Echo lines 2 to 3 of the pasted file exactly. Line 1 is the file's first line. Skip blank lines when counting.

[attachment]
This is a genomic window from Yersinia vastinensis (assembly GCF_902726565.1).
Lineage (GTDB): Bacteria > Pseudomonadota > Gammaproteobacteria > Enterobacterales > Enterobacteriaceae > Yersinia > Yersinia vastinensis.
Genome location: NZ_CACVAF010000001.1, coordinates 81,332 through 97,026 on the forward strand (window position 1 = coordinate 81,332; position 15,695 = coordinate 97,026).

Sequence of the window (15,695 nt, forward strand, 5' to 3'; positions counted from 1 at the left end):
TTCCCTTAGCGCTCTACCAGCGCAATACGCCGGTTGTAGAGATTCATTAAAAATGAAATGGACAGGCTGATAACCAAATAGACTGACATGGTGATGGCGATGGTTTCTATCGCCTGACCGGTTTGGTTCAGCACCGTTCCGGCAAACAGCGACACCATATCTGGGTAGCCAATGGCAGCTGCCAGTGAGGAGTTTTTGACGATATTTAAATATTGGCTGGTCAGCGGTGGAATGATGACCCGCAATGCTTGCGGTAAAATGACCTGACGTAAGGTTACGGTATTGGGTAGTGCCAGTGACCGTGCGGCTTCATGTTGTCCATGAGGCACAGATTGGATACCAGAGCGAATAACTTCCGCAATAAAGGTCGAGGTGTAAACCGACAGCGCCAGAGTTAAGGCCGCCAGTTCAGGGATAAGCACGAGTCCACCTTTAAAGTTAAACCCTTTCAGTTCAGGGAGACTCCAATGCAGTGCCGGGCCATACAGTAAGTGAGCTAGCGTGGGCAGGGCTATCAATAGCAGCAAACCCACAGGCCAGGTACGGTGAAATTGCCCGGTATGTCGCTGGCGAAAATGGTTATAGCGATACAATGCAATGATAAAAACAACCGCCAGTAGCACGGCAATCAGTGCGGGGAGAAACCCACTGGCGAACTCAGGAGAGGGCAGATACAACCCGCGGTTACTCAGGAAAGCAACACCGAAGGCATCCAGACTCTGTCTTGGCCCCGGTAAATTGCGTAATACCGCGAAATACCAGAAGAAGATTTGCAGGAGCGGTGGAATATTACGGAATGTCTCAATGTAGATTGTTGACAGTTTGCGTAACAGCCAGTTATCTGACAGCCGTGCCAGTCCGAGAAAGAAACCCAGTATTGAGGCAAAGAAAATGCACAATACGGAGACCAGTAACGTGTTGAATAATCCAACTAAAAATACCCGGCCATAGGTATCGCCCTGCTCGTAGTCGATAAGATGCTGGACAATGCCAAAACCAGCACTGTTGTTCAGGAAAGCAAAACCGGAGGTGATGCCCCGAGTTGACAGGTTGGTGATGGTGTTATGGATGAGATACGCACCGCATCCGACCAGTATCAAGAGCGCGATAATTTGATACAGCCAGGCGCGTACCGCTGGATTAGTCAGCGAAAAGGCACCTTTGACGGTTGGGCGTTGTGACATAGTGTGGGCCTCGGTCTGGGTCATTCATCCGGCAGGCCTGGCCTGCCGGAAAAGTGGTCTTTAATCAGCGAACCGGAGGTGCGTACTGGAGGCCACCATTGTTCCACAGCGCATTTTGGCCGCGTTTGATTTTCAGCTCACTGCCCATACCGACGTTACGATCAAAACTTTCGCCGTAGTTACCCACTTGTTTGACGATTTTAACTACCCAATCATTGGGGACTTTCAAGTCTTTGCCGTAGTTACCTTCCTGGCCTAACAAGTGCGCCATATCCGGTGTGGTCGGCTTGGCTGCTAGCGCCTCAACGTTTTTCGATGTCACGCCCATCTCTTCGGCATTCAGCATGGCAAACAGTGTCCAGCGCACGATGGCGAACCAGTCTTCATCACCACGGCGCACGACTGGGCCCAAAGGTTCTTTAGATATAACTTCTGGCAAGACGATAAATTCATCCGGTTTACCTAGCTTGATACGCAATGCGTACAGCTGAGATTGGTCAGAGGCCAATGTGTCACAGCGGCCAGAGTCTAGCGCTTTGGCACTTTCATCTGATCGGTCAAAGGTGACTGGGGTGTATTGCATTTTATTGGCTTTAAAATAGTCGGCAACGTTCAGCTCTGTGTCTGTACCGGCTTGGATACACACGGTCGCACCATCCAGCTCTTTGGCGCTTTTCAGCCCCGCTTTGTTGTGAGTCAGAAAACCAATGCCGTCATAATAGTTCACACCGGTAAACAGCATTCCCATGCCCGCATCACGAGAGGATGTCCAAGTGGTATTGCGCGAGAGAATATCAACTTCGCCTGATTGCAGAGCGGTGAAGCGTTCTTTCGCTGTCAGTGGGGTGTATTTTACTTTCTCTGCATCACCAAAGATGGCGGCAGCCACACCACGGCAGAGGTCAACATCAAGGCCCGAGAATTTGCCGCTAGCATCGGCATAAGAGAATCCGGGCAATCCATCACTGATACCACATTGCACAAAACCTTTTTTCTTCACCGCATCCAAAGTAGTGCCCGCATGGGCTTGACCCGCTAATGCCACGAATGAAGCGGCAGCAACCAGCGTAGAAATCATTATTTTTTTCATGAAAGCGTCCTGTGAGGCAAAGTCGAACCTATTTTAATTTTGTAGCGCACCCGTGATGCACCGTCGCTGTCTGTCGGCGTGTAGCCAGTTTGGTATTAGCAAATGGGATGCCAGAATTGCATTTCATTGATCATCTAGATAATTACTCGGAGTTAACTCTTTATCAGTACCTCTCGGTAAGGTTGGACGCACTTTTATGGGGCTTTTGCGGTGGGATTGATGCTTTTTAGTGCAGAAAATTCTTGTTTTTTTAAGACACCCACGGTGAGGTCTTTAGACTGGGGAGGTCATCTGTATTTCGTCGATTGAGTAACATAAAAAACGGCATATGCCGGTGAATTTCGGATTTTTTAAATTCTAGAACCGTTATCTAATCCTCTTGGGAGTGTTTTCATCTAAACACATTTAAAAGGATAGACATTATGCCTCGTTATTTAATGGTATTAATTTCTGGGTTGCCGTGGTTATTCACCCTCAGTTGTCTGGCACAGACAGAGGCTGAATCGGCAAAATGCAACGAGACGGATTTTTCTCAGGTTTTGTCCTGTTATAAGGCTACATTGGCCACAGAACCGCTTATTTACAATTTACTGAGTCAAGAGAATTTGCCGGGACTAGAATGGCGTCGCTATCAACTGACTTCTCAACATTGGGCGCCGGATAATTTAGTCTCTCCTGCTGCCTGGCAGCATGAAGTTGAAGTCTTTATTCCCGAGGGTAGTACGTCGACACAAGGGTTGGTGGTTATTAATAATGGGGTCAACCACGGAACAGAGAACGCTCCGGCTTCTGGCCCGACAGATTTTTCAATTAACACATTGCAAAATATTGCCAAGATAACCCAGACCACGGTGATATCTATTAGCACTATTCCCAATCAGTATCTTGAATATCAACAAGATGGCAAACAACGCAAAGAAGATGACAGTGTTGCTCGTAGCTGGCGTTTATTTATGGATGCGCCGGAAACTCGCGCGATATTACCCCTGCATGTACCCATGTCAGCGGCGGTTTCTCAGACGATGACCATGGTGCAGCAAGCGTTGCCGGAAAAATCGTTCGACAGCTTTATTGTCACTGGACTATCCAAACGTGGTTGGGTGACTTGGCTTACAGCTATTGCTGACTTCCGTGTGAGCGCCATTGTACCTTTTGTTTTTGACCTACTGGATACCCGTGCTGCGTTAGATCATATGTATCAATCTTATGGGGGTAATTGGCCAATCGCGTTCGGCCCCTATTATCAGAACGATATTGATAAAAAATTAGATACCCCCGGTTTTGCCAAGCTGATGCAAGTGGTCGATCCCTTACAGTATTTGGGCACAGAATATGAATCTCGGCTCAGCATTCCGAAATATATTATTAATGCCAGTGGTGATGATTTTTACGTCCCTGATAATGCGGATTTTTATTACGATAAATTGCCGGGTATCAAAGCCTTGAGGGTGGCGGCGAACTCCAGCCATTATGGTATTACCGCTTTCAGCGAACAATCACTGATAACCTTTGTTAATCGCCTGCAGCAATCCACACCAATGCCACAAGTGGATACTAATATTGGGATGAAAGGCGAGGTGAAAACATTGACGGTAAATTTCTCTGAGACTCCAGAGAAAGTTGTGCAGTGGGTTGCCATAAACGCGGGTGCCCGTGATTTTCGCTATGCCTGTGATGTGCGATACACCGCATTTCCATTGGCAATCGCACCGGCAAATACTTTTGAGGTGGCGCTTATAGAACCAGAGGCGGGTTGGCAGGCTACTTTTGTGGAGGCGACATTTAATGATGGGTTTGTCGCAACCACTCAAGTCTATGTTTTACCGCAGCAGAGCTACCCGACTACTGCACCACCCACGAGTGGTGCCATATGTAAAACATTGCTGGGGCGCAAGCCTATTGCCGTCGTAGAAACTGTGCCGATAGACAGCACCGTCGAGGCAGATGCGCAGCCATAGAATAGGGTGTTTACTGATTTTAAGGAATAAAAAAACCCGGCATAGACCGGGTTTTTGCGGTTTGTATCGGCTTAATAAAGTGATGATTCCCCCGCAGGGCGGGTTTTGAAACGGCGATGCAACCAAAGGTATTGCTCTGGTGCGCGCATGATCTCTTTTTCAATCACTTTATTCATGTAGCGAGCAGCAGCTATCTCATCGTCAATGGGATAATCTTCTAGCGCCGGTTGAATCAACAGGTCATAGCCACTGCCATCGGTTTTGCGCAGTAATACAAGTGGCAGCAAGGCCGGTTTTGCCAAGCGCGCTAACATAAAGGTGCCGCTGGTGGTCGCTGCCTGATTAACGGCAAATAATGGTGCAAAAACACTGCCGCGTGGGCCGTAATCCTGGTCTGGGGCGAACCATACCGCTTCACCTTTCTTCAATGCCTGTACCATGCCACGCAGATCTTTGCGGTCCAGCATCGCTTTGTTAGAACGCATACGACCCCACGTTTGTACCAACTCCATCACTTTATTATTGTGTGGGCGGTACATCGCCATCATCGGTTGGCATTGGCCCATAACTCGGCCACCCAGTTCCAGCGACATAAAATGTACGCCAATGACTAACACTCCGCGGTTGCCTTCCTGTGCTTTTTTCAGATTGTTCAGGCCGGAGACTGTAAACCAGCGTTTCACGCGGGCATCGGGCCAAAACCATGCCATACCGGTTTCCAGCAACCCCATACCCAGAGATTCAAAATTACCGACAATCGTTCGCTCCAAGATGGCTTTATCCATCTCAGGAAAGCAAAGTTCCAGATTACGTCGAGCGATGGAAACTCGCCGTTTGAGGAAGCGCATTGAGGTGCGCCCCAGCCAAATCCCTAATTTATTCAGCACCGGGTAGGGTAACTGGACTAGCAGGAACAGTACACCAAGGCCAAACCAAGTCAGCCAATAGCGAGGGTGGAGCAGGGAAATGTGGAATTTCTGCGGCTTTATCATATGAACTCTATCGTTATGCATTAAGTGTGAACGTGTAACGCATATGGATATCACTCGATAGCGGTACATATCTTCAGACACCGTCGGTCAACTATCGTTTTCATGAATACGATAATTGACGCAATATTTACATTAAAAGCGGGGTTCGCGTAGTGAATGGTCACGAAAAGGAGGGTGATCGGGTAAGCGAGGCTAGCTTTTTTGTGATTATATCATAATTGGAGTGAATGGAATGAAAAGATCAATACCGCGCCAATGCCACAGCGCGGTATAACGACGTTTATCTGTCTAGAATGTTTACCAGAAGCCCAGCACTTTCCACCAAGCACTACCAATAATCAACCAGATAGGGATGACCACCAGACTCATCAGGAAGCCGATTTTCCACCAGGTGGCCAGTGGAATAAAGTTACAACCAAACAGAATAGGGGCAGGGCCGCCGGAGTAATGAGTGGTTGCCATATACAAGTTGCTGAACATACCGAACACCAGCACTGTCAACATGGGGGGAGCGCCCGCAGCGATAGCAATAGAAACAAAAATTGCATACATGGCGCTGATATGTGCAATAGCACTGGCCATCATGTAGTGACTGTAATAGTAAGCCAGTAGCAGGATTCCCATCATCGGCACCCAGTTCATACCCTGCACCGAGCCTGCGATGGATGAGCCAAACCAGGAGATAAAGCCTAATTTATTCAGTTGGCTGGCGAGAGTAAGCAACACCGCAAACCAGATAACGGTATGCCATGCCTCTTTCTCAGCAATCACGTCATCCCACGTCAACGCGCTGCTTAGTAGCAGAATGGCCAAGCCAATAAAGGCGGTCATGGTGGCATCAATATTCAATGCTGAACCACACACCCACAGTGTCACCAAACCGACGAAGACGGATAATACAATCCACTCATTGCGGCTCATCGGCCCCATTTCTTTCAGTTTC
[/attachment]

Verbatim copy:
Lineage (GTDB): Bacteria > Pseudomonadota > Gammaproteobacteria > Enterobacterales > Enterobacteriaceae > Yersinia > Yersinia vastinensis.
Genome location: NZ_CACVAF010000001.1, coordinates 81,332 through 97,026 on the forward strand (window position 1 = coordinate 81,332; position 15,695 = coordinate 97,026).